The benzodiazepines (BZs) are widely used for their anxiolytic, anticonvulsant, sedative and muscle relaxant properties, although their clinical usefulness is hampered by the development of tolerance to these various pharmacological effects during prolonged exposure. The actions of the benzodiazepines are mediated through binding to a high-affinity recognition site in the brain which alters the responsiveness of the inhibitory neurotransmitter GABA. Recently, several studies have demonstrated that steroid hormones or their derivatives can alter the GABA/BZ/ionophore complex and GABA- mediated responses. The proposed experiments are aimed at more closely examining the interactions between gonadal steroid hormones, the benzodiazepine receptor site and GABA responses in rats. I will examine the effects of gender, castration, hormone replacements and estrous cycle on the benzodiazepine recognition site and GABA modulation of this site. Several brain areas which are thought to mediate benzodiazepine responses and/or are target areas for steroid actions will be analyzed. Further, various hormonal manipulations will be tested for their ability to influence neuronal responses to GABA and/or benzodiazepine administration in rats. Using electrophysiological techniques, these studies will examine hormonal influences on neuronal activity and GABA sensitivity in two brain areas under differing GABAergic control; the substantia nigra pars reticulata and the dorsal raphe nucleus. Hormone effects on GABA responses will be analyzed in vivo and in brain slices to help elucidate the mechanisms by which steroid hormones can influence responses to prolonged benzodiazepine exposure in rats. These studies will examine if manipulating levels of gonadal hormones can alter some of the biochemical and physiological changes in GABAergic responses previously observed in male rats following prolonged benzodiazepine exposure. In addition,the effects of the steroid milieu on prolonged benzodiazepine exposure. In addition, the effects of the steroid milieu on anticonvulsant effects of the benzodiazepines and the development of tolerance to these effects will be studied. Understanding the effects of gonadal steroids on GABAergic systems, on responses to the benzodiazepines and on the development of benzodiazepine tolerance could lead to novel treatment regimens designed to modify certain benzodiazepine actions and/or the development of tolerance to these actions.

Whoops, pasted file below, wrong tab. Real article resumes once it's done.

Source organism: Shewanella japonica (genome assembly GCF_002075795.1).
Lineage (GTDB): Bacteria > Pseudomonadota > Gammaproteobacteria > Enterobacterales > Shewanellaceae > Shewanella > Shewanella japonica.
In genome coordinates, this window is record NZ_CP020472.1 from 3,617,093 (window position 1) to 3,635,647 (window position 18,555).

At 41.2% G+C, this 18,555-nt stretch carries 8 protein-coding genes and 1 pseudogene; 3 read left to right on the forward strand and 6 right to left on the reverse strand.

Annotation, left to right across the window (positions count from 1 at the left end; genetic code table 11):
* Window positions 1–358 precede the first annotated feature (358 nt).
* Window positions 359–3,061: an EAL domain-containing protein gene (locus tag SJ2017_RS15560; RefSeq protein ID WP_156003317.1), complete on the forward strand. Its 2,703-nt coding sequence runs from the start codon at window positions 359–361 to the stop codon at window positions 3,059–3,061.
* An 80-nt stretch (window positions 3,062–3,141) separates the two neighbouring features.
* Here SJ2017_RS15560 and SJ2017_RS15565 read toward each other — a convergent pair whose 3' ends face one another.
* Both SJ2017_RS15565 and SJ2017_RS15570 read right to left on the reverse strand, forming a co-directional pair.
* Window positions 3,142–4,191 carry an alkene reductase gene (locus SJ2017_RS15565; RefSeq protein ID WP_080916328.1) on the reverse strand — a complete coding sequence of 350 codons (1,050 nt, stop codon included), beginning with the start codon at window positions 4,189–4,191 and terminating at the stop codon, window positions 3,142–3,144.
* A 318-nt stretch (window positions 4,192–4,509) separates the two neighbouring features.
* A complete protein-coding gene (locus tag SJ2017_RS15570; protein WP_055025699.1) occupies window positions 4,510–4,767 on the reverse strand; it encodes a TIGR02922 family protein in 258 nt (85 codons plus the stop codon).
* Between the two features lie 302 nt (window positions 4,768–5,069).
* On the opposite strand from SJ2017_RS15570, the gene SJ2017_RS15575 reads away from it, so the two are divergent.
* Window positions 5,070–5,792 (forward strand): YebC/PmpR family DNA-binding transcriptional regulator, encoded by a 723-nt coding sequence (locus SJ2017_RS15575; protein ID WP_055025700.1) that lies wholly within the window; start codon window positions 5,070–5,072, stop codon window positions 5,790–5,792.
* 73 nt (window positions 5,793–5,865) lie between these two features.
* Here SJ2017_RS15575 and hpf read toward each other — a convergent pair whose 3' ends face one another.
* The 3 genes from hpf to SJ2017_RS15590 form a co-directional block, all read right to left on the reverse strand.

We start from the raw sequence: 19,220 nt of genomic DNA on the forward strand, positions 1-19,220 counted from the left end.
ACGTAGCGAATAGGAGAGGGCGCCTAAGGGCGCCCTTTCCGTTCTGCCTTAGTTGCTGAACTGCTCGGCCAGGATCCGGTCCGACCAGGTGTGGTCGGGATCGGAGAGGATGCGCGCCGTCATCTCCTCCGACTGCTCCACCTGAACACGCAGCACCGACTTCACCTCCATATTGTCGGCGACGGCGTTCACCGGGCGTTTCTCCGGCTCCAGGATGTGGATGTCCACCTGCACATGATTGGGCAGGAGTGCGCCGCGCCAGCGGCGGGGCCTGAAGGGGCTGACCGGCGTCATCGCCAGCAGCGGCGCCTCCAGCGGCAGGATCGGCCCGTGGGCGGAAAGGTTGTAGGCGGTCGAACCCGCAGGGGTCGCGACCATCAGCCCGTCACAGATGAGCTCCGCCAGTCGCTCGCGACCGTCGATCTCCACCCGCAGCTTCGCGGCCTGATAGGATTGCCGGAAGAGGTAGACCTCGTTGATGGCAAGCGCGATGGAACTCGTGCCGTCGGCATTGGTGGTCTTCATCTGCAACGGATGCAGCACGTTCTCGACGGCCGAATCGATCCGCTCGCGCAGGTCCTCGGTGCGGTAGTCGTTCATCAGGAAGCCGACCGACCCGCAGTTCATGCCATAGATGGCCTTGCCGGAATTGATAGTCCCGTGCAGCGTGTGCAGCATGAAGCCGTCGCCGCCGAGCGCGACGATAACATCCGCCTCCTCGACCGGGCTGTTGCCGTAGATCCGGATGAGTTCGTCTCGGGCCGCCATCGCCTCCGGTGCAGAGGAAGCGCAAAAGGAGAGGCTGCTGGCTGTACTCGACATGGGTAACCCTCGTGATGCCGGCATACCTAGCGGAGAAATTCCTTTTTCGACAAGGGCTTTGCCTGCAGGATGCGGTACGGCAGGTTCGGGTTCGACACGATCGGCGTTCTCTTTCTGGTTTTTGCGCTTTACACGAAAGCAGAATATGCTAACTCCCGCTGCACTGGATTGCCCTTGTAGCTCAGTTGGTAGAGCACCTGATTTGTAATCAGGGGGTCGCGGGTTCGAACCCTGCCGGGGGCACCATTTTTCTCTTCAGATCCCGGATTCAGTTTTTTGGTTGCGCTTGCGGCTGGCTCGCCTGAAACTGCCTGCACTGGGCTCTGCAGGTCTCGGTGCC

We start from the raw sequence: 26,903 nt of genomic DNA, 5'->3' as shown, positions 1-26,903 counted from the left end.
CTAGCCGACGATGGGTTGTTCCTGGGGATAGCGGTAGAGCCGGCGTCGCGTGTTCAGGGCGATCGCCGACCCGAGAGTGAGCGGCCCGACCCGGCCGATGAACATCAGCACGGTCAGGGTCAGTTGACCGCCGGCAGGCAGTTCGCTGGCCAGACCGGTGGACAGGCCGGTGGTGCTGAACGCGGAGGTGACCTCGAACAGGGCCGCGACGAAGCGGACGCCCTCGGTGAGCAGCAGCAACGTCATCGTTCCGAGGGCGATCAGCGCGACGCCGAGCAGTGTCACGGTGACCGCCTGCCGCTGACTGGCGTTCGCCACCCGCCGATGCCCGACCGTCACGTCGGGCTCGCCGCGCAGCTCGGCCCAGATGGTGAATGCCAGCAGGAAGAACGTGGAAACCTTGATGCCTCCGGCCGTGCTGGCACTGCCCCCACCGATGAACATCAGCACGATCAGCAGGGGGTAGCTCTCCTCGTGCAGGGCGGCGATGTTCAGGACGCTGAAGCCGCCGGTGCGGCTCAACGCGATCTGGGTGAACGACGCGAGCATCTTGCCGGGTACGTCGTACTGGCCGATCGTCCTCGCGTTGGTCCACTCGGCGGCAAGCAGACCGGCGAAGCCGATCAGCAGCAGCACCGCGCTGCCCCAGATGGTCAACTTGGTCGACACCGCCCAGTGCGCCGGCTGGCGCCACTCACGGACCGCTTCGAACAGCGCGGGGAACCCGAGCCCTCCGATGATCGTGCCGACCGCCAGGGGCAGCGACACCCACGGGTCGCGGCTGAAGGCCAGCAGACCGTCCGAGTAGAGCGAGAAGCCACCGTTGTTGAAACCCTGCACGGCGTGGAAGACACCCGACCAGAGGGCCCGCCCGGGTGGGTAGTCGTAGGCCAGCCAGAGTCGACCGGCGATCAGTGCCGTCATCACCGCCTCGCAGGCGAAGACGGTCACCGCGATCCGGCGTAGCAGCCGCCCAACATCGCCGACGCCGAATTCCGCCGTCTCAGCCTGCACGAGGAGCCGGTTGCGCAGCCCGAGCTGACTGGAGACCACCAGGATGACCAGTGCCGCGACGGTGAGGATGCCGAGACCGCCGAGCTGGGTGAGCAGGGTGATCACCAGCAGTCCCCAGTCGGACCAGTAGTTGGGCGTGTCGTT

Agency
National Institute of Health (NIH)
Institute
National Institute on Drug Abuse (NIDA)
Type
First Independent Research Support & Transition (FIRST) Awards (R29)
Project #
5R29DA005932-02
Application #
3461196
Study Section
Drug Abuse Biomedical Research Review Committee (DABR)
Project Start
1989-08-01
Project End
1994-07-31
Budget Start
1990-08-01
Budget End
1991-07-31
Support Year
2
Fiscal Year
1990
Total Cost
Indirect Cost
Name
University of South Carolina at Columbia
Department
Type
Schools of Medicine
DUNS #
111310249
City
Columbia
State
SC
Country
United States
Zip Code
29208
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